# Molecular Motors

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## Kinesin: A Prototypical Molecular Motor

Molecular motors generate motion by coupling conformational changes to ATP hydrolysis. In doing so, motors use the free energy stored in ATP (and ATP itself stores free energy because it is maintained out of equilibrium as an activated carrier).

Kinesin is a two-headed motor, like many others (dynein, and most myosins). Each motor head is capable of hydrolyzing ATP, which results in a conformational change. The heads are also coupled to one another via "neck linker" domains. A simplified version of kinesin's cycle is shown below.

In the figure, the green triangle represents a fixed location along the microtubule, which is shown as a simple horizontal line. The colored ovals are the two heads, and the colored lines are the neck linkers. The chemical state is indicated in the oval, with a subscript noting whether a head is forward (f) or in the rear (r). The top-most transition, which is simply unbinding of the rear head, is somewhat confusing in the four-state diagram because the identity of the forward/rear heads has switched: note the green triangle and see figure below.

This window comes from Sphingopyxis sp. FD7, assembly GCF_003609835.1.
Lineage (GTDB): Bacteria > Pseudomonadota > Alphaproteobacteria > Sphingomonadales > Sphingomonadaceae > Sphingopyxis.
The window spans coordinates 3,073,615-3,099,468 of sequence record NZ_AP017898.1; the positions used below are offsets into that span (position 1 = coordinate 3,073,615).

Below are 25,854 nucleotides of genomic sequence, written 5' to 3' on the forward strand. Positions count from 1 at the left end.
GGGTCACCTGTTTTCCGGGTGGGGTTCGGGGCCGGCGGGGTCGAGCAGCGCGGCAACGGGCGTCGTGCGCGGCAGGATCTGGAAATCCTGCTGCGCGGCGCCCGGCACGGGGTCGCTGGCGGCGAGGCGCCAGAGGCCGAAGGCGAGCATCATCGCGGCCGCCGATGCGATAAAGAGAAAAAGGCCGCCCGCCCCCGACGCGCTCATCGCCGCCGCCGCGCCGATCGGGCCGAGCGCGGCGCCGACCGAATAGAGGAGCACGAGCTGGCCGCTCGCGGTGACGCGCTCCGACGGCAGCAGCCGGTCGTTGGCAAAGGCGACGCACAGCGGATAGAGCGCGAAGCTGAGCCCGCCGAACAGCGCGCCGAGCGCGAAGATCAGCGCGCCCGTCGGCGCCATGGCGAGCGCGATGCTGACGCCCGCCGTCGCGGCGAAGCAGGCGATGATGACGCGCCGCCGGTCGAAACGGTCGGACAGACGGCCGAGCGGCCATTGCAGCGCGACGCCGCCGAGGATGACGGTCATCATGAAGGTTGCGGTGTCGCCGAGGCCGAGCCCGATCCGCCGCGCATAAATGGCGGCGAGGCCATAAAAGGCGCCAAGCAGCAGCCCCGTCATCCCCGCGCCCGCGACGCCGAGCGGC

Kinesin moves along microtubulue filaments in the cell and plays a key role in mitosis. The steps are 8nm in length and discrete based on the polymeric structure of the microtubule. Hence we can label the positions as (..., i-2, i-1, i, i+1, i+2, ...). The cycle of chemical and mechanical steps is probably best visualized in the context of a microtubule. The pink line below shows the order of steps in purely forward motion.

### A simple quantitative model for kinesin motion

To turn our original cartoon into a concrete model, we simply need to assign rate constants. We will assign rates derived by Liepelt and Lipowski ("LL" - see References) on the basis of experiments. Notice that the state numbers (1, 2, 5, 6) are not consecutive: this is simply for consistency with LL; our states are a subset of theirs, although this does not lead to significant deviations from the original model's behavior for the cases examined here.

The first thing to do with a kinetic model is write out the basic mass-action equations. For brevity, we'll note the first two here,

where $\conc{X}$ is the concnetration of state X and $k_{ij}$ is the rate constant from state $i$ to $j$. Remember, you can always consult the Notation page.